Dr. Ariaban goes on to explain the best course of treatment for hyperdontia in children. “Typically, I will recommend extracting the teeth before they cause any damage,” states Dr. Ariaban. She, however, emphasizes one thing. “Extraction depends on the location of the extra tooth and its relation to the other teeth. If we don’t foresee any problem from the extra tooth, it is sometimes possible to leave it, as long as we are certain no problems will arise in the future.”
Some ways to diagnose and treat hyperdontia in children are as follows:
1. Regular Dental Checkups:
You should ensure your child begins visiting a dentist by the time he is a year old. This way, the pediatric dentist can monitor his oral health and address hypodontia early. If you leave the extra teeth too long, they can cause more damage to the other teeth, primary and permanent.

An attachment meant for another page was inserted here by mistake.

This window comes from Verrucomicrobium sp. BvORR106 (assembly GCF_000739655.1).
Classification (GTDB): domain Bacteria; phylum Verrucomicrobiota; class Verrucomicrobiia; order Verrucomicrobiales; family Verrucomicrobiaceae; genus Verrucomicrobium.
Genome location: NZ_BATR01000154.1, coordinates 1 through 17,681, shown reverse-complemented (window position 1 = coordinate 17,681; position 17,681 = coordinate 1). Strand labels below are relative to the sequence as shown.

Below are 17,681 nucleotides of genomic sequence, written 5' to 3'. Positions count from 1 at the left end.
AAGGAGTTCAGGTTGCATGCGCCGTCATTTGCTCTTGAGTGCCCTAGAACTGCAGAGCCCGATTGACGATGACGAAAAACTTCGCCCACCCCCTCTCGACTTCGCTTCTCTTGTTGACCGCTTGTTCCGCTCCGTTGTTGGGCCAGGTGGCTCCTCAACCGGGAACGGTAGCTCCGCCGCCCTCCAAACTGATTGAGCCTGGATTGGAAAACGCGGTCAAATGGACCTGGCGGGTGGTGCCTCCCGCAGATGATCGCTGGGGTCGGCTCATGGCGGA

As stated by Dr. Nanna Ariaban, extraction is an effective way to treat hyperdontia. When you consult the dentist, he will take a call. The dentist will remove the supernumerary baby teeth only if the teeth are loose and pose a risk for choking, as the tooth can enter the lungs. Otherwise, the extraction will take place when your baby’s permanent teeth start erupting.
If the dentist decides to extract the extra teeth in kids, you needn’t worry. He will give your little one general or local anesthesia to ensure there is no pain during extraction. In some cases, the dentist may have to cut the tooth and extract it in smaller pieces rather than the whole tooth in one go.
3. Orthodontic Approach: